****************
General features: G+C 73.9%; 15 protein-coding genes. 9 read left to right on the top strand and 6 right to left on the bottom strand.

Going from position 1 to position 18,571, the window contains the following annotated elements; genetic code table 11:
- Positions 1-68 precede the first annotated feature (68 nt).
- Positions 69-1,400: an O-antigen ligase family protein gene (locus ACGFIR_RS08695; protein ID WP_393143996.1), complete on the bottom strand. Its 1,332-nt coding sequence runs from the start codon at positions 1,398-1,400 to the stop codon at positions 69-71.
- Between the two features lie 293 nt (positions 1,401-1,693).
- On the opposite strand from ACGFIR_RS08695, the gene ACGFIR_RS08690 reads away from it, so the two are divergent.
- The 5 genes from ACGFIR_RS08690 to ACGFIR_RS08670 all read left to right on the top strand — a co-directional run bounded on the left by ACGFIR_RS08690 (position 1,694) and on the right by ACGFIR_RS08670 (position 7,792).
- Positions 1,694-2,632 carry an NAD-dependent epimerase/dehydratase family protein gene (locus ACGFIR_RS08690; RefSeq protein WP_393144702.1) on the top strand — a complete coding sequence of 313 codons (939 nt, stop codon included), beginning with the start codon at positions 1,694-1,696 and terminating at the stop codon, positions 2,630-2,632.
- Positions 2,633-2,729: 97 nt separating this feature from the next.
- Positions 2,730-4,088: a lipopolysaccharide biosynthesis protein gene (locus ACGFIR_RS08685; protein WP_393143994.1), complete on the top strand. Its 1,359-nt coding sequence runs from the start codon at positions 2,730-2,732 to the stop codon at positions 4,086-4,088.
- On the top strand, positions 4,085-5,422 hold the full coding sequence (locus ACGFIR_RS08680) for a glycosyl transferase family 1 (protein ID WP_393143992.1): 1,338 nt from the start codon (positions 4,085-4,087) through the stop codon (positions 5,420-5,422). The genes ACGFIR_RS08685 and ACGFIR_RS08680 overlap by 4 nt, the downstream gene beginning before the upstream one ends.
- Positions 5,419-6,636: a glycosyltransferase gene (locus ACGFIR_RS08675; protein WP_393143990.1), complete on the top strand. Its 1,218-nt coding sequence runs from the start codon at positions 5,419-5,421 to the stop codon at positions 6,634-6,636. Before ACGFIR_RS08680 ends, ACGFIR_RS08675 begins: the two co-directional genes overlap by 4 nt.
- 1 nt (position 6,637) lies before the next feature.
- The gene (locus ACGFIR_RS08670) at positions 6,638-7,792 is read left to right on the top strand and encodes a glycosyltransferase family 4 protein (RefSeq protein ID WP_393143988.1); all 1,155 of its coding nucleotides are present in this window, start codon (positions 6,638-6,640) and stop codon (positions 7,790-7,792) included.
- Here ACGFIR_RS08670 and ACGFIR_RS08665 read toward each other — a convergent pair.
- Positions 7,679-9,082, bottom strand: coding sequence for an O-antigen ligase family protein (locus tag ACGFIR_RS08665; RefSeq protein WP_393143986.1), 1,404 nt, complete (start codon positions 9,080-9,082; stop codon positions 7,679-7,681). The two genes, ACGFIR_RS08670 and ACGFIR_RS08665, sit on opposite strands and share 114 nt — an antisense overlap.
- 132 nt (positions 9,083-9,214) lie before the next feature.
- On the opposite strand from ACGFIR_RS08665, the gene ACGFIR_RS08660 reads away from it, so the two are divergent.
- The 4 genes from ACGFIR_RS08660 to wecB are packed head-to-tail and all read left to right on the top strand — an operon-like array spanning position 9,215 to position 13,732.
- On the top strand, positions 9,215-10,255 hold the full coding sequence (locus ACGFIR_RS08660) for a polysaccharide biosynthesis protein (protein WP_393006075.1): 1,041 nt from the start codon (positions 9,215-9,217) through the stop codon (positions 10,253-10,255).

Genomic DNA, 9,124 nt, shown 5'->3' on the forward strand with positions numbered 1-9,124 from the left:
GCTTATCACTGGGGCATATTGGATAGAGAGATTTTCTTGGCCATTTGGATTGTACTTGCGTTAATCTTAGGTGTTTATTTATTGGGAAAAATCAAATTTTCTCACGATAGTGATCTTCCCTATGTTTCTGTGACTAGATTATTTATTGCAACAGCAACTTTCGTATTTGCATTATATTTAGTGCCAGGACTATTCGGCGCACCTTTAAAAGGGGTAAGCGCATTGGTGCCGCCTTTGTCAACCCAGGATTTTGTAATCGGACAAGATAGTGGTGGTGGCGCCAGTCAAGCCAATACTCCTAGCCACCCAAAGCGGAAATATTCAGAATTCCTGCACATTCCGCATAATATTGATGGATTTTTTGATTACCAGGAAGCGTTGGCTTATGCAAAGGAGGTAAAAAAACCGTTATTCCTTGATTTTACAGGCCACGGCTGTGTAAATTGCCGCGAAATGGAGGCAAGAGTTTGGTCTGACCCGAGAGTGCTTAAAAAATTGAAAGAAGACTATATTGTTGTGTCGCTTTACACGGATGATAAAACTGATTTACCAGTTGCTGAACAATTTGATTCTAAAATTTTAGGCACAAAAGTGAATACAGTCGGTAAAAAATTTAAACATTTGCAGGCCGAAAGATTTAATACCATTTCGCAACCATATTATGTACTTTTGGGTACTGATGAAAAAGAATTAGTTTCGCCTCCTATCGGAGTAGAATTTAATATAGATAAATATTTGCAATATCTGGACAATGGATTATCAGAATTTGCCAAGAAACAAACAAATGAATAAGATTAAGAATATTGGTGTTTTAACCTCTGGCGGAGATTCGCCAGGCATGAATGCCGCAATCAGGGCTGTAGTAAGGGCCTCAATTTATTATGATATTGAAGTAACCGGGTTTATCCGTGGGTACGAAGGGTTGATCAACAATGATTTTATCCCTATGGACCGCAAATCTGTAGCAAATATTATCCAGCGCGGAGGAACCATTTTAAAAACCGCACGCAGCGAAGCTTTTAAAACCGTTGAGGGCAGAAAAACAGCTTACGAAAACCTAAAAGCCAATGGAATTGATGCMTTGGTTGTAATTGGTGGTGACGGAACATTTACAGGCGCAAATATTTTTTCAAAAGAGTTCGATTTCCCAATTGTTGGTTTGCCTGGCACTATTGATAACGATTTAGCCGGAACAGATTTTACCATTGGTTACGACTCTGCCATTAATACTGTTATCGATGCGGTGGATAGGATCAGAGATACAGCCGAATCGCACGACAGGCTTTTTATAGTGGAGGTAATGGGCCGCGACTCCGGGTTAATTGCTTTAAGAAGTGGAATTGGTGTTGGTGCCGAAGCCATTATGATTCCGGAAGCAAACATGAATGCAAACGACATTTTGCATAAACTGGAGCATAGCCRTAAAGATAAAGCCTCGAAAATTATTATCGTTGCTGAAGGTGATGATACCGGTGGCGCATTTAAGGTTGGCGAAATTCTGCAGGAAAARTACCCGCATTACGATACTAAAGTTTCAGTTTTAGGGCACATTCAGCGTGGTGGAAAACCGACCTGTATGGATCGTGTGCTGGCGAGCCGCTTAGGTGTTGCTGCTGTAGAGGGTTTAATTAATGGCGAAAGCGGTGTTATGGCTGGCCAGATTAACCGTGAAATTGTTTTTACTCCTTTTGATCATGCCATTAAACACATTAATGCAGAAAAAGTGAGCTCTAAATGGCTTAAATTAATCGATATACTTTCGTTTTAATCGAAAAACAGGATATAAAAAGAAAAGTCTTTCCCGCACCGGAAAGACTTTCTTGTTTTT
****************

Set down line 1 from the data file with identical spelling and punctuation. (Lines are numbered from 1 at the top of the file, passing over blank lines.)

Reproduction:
General features: G+C 73.9%; 15 protein-coding genes. 9 read left to right on the top strand and 6 right to left on the bottom strand.